We finally got our mention in the New York Times.
And we have completely lost the "stable and racially harmonious" image. It was about time, too. I was getting sick of trying to live up to such a fake image.
Truly Asia, my foot!
It hasn't been too good on the economic side though. According to Forbes, Malaysian shares have closed lower - and very possibly because of our political turmoil. Investors are obviously jittered.
I'm not overly worried. Even if we completely crash, I'm confident we Malaysians have what it takes to build up again from scratch.
What is important is that we remove the cancer within us - the scourge of racism that is the backbone of Barisan Nasional policies.
In one of the numerous interviews (in which he predictably made himself look stupid, I suppose), Syed Hamid Albar said the government was "very reluctant to use the ISA". Reluctant?
Ya gotta be kidding me.
They couldn't wait for it to be implemented - allowing these guys to walk about free men is equivalent to displaying the all the nasty skeletons in the closet. Damage control - vapourise them.
Only problem being, the cops may have run out of C4 explosives from the previous operation. No fear, send the annoying HINDRAF boys to Kamunting, and firmly out of the public eye.
Sound easy to you?
The same fool who represents Malaysia as its foreign minister said the ISA was only implemented when the government felt the security and safety of the country was at stake.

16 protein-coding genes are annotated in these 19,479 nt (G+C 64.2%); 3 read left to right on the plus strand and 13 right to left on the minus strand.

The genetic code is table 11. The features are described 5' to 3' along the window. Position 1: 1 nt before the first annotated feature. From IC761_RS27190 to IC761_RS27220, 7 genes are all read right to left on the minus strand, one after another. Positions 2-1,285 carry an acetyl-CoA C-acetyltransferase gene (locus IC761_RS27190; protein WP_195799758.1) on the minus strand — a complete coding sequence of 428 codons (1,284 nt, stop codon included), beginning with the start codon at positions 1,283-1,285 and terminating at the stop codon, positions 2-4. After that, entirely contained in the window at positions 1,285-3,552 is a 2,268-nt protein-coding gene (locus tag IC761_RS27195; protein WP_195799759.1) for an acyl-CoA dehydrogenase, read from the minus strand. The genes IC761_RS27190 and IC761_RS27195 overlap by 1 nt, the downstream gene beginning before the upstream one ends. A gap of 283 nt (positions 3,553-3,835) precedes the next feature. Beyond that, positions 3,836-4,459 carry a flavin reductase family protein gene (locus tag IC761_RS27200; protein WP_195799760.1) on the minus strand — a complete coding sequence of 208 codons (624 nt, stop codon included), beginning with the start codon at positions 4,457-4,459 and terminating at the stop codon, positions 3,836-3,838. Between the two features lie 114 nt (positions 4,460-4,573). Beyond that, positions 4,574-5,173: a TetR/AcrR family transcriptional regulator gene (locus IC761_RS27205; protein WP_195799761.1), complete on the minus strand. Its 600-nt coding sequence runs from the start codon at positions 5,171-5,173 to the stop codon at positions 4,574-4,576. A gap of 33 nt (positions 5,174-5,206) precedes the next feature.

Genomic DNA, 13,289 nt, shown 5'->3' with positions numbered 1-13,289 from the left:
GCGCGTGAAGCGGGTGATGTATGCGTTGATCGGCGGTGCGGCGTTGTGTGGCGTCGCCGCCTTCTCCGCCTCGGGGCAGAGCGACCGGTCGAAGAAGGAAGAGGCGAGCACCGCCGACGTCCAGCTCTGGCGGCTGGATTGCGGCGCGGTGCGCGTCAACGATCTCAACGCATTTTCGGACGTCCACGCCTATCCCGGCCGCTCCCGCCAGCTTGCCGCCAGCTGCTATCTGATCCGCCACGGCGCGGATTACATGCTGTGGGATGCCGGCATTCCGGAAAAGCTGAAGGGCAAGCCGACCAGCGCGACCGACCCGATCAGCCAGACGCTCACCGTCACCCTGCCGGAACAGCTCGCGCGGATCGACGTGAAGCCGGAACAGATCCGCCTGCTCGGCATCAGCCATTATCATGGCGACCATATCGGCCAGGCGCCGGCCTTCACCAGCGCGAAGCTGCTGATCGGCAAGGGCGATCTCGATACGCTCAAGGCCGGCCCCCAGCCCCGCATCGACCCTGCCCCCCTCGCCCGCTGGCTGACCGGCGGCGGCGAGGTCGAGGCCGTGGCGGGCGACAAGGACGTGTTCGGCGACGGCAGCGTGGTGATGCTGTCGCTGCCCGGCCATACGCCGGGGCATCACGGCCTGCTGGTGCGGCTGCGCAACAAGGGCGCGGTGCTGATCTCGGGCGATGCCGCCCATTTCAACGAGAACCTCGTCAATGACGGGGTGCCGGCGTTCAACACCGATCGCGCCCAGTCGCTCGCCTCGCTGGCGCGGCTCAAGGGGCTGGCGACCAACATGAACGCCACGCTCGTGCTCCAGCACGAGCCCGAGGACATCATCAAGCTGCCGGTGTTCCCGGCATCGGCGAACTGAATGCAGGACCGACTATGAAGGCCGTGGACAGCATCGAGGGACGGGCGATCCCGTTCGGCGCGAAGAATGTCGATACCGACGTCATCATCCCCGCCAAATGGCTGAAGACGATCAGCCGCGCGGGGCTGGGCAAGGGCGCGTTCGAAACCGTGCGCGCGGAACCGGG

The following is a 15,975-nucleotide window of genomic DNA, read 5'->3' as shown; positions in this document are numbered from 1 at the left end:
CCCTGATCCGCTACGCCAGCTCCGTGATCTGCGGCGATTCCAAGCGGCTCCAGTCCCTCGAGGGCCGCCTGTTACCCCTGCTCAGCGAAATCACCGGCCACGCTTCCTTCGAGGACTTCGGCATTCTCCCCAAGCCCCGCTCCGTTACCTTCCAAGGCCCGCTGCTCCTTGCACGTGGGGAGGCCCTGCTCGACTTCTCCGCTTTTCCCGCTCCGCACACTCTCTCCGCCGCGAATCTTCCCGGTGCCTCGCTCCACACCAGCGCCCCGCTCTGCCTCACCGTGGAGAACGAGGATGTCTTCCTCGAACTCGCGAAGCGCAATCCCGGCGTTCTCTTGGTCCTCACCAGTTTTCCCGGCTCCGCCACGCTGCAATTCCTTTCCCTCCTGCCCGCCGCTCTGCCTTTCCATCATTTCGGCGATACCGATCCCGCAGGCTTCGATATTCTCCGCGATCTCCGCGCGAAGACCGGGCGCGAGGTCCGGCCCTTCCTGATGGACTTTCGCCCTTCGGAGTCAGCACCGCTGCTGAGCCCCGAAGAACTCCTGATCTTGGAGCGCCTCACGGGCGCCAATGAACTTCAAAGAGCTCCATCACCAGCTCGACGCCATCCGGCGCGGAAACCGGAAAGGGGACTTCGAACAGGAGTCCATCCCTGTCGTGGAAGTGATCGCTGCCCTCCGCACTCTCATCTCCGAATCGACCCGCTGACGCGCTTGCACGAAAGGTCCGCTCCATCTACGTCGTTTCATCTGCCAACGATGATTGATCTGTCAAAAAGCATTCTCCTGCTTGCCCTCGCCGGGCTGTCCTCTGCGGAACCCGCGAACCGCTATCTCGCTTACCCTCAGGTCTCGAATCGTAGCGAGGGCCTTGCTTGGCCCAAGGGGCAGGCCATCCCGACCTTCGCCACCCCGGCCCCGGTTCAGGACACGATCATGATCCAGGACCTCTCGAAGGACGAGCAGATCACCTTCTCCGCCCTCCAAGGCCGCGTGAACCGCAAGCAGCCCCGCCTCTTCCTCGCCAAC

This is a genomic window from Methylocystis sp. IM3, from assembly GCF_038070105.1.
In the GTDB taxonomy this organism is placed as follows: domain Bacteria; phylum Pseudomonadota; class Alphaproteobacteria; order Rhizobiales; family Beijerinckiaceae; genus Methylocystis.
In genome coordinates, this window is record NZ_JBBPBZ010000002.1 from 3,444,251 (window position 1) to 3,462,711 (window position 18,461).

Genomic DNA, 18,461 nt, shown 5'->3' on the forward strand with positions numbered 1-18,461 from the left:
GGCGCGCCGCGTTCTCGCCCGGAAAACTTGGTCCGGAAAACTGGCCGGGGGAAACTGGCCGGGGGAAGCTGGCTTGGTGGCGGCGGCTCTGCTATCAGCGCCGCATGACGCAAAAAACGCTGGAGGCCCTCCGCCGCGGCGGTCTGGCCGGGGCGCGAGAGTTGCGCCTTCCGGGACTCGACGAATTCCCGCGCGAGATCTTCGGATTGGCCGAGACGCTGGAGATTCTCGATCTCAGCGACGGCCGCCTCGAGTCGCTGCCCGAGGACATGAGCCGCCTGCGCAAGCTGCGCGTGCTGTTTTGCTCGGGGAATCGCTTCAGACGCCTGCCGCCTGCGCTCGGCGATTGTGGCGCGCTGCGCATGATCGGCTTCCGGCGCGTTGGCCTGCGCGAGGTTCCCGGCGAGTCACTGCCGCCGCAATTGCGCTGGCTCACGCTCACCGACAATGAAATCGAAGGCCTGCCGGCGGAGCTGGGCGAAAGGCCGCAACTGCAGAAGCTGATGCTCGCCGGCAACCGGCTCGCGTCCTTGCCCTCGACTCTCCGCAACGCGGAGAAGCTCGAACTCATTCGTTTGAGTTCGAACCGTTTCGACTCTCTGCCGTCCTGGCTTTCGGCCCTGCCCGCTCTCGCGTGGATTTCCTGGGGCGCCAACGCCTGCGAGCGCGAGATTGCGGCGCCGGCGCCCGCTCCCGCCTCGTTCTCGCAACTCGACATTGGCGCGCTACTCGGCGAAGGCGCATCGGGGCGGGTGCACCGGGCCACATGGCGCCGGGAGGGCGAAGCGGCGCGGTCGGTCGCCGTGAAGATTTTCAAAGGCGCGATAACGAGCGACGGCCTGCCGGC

Yes, our security and safety ARE at stake. But only because the Barisan Nasional government is allowed loose to spread its racist propaganda, which makes Uthayakumar sound like a mild lamb.
The foreign minister wedges his foot more firmly in his mouth. "So I think ultimately this is the best thing to do, to allay the fear of the public."
Even the foreign journalists can't be so stupid to fall for that. The ISA is poised to set fear in the hearts of protestors, to scare them into silence for fear of falling under the same act themselves.
His sleeping boss makes an accurate observation, albeit in the wrong context. "The people don't want to see this country in chaos."
We certainly don't want chaos. But it's too late. We have been in chaos for too long now.
It's time to change.